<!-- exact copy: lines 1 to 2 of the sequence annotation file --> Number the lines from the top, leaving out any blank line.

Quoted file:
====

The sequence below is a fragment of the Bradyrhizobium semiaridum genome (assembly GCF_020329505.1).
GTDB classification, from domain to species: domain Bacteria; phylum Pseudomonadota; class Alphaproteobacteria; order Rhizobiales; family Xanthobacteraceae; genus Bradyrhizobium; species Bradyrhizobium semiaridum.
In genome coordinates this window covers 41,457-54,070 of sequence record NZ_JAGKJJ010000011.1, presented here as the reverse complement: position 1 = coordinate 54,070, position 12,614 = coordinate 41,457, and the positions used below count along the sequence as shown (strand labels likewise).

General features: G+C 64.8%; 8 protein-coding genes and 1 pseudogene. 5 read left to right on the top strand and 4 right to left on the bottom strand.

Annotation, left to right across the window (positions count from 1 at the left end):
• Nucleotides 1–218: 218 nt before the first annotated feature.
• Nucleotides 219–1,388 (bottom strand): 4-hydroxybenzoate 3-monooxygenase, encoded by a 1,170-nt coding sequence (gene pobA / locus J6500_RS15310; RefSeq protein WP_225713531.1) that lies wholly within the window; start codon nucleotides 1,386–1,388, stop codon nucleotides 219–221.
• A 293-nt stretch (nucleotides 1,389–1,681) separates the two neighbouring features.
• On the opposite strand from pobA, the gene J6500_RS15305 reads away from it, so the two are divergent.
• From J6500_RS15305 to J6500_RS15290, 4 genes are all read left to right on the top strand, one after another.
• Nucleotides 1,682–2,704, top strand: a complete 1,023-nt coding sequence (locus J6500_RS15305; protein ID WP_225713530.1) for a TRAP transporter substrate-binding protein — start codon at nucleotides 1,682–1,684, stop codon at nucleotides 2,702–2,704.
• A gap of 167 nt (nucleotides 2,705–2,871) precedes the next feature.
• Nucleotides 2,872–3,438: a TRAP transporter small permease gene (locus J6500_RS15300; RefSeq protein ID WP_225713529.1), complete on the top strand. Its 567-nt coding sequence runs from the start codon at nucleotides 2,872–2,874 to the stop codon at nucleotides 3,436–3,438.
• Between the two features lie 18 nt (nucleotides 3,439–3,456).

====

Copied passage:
The sequence below is a fragment of the Bradyrhizobium semiaridum genome (assembly GCF_020329505.1).
GTDB classification, from domain to species: domain Bacteria; phylum Pseudomonadota; class Alphaproteobacteria; order Rhizobiales; family Xanthobacteraceae; genus Bradyrhizobium; species Bradyrhizobium semiaridum.